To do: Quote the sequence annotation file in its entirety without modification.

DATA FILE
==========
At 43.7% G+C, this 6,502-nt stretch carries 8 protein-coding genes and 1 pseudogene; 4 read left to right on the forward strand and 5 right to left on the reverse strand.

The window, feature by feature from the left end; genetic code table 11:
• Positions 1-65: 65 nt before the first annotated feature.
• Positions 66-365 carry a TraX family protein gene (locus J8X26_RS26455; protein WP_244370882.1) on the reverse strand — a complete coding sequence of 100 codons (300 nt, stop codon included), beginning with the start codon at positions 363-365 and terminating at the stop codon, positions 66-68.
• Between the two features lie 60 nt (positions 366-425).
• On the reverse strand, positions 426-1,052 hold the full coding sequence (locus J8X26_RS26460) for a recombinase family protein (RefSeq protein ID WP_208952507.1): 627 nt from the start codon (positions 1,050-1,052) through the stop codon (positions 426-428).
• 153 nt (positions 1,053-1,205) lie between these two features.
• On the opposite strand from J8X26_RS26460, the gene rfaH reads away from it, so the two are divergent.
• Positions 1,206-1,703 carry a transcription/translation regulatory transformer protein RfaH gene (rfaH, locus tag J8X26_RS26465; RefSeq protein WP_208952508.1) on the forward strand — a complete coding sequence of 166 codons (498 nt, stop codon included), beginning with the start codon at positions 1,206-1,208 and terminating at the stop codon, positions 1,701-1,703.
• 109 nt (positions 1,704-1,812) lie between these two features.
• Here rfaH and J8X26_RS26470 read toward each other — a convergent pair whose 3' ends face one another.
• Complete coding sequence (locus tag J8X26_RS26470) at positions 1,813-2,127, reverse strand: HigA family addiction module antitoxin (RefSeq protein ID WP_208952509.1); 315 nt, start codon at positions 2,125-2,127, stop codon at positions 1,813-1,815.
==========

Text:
At 43.7% G+C, this 6,502-nt stretch carries 8 protein-coding genes and 1 pseudogene; 4 read left to right on the forward strand and 5 right to left on the reverse strand.

The window, feature by feature from the left end; genetic code table 11:
• Positions 1-65: 65 nt before the first annotated feature.
• Positions 66-365 carry a TraX family protein gene (locus J8X26_RS26455; protein WP_244370882.1) on the reverse strand — a complete coding sequence of 100 codons (300 nt, stop codon included), beginning with the start codon at positions 363-365 and terminating at the stop codon, positions 66-68.
• Between the two features lie 60 nt (positions 366-425).
• On the reverse strand, positions 426-1,052 hold the full coding sequence (locus J8X26_RS26460) for a recombinase family protein (RefSeq protein ID WP_208952507.1): 627 nt from the start codon (positions 1,050-1,052) through the stop codon (positions 426-428).
• 153 nt (positions 1,053-1,205) lie between these two features.
• On the opposite strand from J8X26_RS26460, the gene rfaH reads away from it, so the two are divergent.
• Positions 1,206-1,703 carry a transcription/translation regulatory transformer protein RfaH gene (rfaH, locus tag J8X26_RS26465; RefSeq protein WP_208952508.1) on the forward strand — a complete coding sequence of 166 codons (498 nt, stop codon included), beginning with the start codon at positions 1,206-1,208 and terminating at the stop codon, positions 1,701-1,703.
• 109 nt (positions 1,704-1,812) lie between these two features.
• Here rfaH and J8X26_RS26470 read toward each other — a convergent pair whose 3' ends face one another.
• Complete coding sequence (locus tag J8X26_RS26470) at positions 1,813-2,127, reverse strand: HigA family addiction module antitoxin (RefSeq protein ID WP_208952509.1); 315 nt, start codon at positions 2,125-2,127, stop codon at positions 1,813-1,815.